What is Partial Extraction Therapy (Episode 56 show notes)

partial extraction therapy

In episode 56 of the Dental Digest Podcast Dr. Mark Bishara discusses partial extraction therapy (PET) or the socket-shield technique. This is a technique in implant dentistry in which the anterior portion of the root is left in the socket. This root becomes part of the osteotomy site (the site where you place the implant). This enables the final implant to achieve a more esthetic outcome.

Typically when the tooth is lost through extraction, the buccal bone resorbs away. This resorption occurs because once the root is extracted, the associated PDL and blood supply leave with the tooth. Once this is lost, the bundle bone (and then eventually the buccal plate) are lost. However, if part of the tooth can be maintained, the associated bone which would normally be lost, is retained. This “tricks” the body into thinking that the tooth is still there. Thus leaving some of the bone behind so a more esthetic outcome can be achieved.

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What are some of the shortcomings of PET?

This technique is fairly new so as a result there is a paucity of data to support it.

When is this technique particularly helpful?

PET is especially helpful when there are two adjacent implants to be placed. Typically when a tooth is extracted there is a neighboring tooth to still provide some bone. But, when you take out two teeth the bony architecture can become rather flat (and thus unaesthetic).

This technique is also incredibly useful when placing an implant in the esthetic zone of the mouth or if the patient has a thin tissue biotype. Oftentimes, in cases when a patient has a thin tissue biotype and the buccal plate is particularly thin, the implant can be seen through the gingiva with a bluish hue. With the use of PET, if extra bone is preserved (because the tooth is preserved) its possible that patients can be spared from having the implant see-through.

Why is this a helpful alternative to bone grafting?

Bone grafting is of course costly, time consuming and inconvenient for the patient. What’s more, grafts come with a risk of infection or failing to integrate. At times, their outcome can be unpredictable which can be especially problematic if the patient is esthetic-conscious. To complicate matters further, grafting the buccal plate can be challenging when there isn’t a pronounced defect to graft to. The benefit of PET is that it may make it so that a bone graft isn’t necessary.

What steps are involved in the technique?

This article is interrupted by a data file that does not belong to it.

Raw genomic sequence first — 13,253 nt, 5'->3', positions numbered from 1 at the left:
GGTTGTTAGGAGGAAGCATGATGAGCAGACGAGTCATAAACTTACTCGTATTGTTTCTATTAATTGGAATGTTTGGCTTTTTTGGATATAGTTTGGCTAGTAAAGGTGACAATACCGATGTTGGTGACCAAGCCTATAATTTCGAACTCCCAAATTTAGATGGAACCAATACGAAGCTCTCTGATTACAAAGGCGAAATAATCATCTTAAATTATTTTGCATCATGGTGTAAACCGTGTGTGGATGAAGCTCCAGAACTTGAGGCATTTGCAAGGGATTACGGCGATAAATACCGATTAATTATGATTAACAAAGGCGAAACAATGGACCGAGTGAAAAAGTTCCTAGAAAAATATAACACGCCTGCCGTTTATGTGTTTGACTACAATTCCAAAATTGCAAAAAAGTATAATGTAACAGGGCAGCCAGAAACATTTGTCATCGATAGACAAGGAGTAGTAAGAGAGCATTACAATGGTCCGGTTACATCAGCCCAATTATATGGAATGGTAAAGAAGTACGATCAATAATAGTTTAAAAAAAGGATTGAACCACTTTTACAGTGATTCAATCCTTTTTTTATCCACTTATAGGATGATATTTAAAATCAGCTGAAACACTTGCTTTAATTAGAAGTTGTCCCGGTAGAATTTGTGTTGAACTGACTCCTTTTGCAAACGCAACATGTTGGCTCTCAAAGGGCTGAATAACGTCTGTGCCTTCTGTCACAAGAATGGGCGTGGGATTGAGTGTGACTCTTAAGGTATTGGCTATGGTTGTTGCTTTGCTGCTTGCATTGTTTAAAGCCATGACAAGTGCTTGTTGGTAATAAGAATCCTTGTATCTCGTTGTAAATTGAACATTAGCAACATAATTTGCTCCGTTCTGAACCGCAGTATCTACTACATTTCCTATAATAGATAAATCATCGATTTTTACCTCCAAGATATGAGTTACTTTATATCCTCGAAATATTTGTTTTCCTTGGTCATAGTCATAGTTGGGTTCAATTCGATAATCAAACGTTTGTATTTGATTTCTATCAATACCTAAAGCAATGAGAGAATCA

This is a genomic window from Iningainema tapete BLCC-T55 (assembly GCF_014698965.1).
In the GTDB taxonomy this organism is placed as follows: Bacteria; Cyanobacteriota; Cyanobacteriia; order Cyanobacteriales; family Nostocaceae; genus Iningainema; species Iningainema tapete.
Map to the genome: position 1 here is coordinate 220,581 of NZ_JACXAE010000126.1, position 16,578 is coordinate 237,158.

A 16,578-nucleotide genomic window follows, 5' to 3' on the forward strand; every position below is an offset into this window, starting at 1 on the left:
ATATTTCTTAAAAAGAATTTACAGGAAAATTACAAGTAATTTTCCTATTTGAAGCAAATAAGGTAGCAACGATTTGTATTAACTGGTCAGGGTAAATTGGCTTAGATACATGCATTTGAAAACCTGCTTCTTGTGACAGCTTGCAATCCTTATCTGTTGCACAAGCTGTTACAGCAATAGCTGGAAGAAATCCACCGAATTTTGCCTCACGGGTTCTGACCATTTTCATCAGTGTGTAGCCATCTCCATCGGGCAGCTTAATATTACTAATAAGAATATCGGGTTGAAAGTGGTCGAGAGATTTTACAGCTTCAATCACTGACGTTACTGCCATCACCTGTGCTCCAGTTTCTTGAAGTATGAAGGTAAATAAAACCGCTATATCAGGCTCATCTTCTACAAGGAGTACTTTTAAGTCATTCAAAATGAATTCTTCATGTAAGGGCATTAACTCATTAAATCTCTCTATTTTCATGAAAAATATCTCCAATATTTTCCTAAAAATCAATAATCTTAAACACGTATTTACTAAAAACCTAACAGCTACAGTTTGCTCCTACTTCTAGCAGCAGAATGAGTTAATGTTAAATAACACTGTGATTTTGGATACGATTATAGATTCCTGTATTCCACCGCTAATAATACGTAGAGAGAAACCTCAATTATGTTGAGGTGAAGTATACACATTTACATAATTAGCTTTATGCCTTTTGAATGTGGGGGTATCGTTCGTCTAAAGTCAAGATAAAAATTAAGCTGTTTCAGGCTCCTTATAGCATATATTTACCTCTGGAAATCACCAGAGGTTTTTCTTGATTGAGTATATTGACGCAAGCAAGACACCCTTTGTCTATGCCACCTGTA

PET is of course very complex, but here is a simplified explanation: first the crown of the tooth is sectioned and removed. Next, the buccal and lingual root are separated and the lingual root is removed. Finally, the implant is placed in the site.

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Dr. Melissa Seibert

This summary was written by Dr. Melissa Seibert. Drop her a line if you’re interested in learning more about how you can earn CE through the podcast. Email: hello@dentaldigestinstitute.com

Resources and References

  1. Kumar, Payal Rajender, and Udatta Kher. “Shield the socket: Procedure, case report and classification.” Journal of Indian Society of Periodontology vol. 22,3 (2018): 266-272. doi:10.4103/jisp.jisp_78_18
  2. Dayakar MM, Waheed A, Bhat HS, Gurpur PP. The socket-shield technique and immediate implant placement. J Indian Soc Periodontol. 2018 Sep-Oct;22(5):451-455. doi: 10.4103/jisp.jisp_240_18. PMID: 30210197; PMCID: PMC6128121.
  3. Habashneh RA, Walid MA, Abualteen T, Abukar M. Socket-shield Technique and Immediate Implant Placement for Ridge Preservation: Case Report Series with 1-year Follow-up. J Contemp Dent Pract. 2019 Sep 1;20(9):1108-1117. PMID: 31797838.
  4. Chen ST, Buser D. Esthetic outcomes following immediate and early implant placement in the anterior maxilla–a systematic review. Int J Oral Maxillofac Implants. 2014;29 Suppl:186-215. doi: 10.11607/jomi.2014suppl.g3.3. PMID: 24660198.
  5. Buser D, Chappuis V, Bornstein MM, Wittneben JG, Frei M, Belser UC. Long-term stability of contour augmentation with early implant placement following single tooth extraction in the esthetic zone: a prospective, cross-sectional study in 41 patients with a 5- to 9-year follow-up. J Periodontol. 2013 Nov;84(11):1517-27. doi: 10.1902/jop.2013.120635. Epub 2013 Jan 24. PMID: 23347346.

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